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January 3, 2014
'Camp Cal' gives Cats time to iron out issues
John Calipari had practically ceased celebrating.A win against rival Louisville was scarcely in his rearview mirror, and already
Barely a half hour after his Kentucky basketball team had dispatched the Cardinals, Calipari already was nitpicking, finding ways keep his Wildcats from getting fat and happy with their first win in four tries this season against a ranked opponent.
"Well, we were 3 for 14 from the three point line and we shot 53 percent from the free-throw line, and we gave them a chance when we were up 10 to still come back and beat us on some of the stuff we did," Calipari said. "We have a long way to go."
But now, No. 15 Kentucky (10-3) has some time to get there.
The Cats won't play again until next Wednesday, when they host Mississippi State at Rupp Arena. That'll be 10 days removed from the Louisville win, and UK planned to spend the interim in "Camp Cal," the coach's well-known, basketball-intensive approach to the semester break.
Since 2000-01, Calipari's teams have averaged a 13.5-game winning streak starting during "Camp Cal." Last seasons' two-game streak was the shortest in the span. The longest was a school-record 27-game streak at Memphis in 2009-09.
Calipari's Kentucky teams have won nine, five, 22 and two straight after "Camp Cal."
"We'll be (practicing) three times a day until we play again," Calipari said. "We've got to become a team. We have so many things we've got to work on."
The Wildcats seemed to fix a flaw or two against Louisville. Effort wasn't an issue, as it often had been during the season's first 12 games. Neither was body language. The Cats scarcely slumped their shoulders or touched their hands to their heads even as the Cards made runs in both halves.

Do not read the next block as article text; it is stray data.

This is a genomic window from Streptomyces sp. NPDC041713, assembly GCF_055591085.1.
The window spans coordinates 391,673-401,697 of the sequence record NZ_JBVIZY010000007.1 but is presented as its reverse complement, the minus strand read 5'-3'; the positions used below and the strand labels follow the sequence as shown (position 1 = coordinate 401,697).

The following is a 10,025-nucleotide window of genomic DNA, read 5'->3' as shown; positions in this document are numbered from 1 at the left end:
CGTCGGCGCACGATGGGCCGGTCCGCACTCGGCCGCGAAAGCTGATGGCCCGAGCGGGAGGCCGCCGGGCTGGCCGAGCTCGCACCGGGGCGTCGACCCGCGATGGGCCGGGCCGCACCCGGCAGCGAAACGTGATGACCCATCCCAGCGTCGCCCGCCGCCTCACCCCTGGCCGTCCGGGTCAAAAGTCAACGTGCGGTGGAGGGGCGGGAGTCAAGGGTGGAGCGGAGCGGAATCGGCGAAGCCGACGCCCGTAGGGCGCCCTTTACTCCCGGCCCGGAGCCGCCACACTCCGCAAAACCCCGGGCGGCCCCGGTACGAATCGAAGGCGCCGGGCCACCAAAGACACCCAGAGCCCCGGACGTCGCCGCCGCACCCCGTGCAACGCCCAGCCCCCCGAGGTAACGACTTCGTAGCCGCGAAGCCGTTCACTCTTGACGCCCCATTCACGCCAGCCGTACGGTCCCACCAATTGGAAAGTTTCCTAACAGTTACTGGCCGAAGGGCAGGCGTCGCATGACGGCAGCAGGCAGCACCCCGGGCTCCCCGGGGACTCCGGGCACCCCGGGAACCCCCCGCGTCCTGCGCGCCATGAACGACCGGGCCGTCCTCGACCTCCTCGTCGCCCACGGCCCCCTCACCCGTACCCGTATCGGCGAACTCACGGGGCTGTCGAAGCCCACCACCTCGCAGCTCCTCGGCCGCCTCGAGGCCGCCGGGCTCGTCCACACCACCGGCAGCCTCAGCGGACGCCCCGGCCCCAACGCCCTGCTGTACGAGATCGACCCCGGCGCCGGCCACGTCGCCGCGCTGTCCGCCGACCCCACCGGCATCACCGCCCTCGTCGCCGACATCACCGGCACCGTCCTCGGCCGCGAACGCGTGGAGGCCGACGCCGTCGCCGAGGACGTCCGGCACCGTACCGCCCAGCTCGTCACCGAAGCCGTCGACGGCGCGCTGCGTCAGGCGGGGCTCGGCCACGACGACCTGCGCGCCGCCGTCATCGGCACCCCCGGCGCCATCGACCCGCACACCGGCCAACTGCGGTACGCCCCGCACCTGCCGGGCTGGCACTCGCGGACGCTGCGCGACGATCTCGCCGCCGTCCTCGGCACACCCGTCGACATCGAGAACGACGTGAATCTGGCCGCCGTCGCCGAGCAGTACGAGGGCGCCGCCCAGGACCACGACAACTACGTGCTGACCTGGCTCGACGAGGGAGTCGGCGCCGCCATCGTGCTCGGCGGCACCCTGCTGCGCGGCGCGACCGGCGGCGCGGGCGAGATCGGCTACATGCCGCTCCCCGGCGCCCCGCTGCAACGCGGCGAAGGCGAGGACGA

"They're helping each other with that," Calipari said on his call-in radio show this week. "One, I'm just taking guys out. If they hang their head or your shoulders droop, you're out. But the second thing is, they're talking to other during the game about it. And they'll just say, 'Body language. Come on, now.'"
Still, there's plenty to improve.
On his call-in radio show this week, Calipari said he wants the Cats to focus on getting rid of the ball more quickly and on spacing offensively. He wants his team to improve as a "grind-it-out" offense. Defensively, he wants more ball pressure, wants players bouncing more off the ball and wants to increase turnovers forced by about two per game.
And then there's free-throw shooting.
The Cats are shooting 66.5 percent from the foul line, which ranks 11th in the Southeastern Conference and 257th in Division I basketball. Point guard Andrew Harrison, the Wildcats' primary ballhandler, is shooting a respectable 71.1 percent from the line but went 6 of 12 against Louisville.
Asked how many free throws he'd shoot over the break, Harrison mimed counting on his fingers, pretended to lose count and said, "Thousands."
"Camp Cal" offers an opportunity to work on that and more.
With no class in session, there's no restriction on how long or how often Kentucky can practice on any given day. And with no games until next week, the Cats can focus on whatever issues Calipari pinpoints without worrying about game preparation.
"It'll be extremely important, just because we don't get a lot of time (during the season), unless you come in late at night, to work on your skills," sophomore Willie Cauley-Stein said. "Having skills workout and then a practice, and then maybe like a weights (workout). It's just another opportunity for you to get better."
The improvement seems to have started already. Kentucky practiced on Sunday, about 24 hours after being Louisville, and there was "a spirit in the building that you could tell they were proud of themselves," Calipari said on his radio show.
"This team, we're getting better," Calipari said on his radio show. "We just need this time to really define what we're gonna be as a team."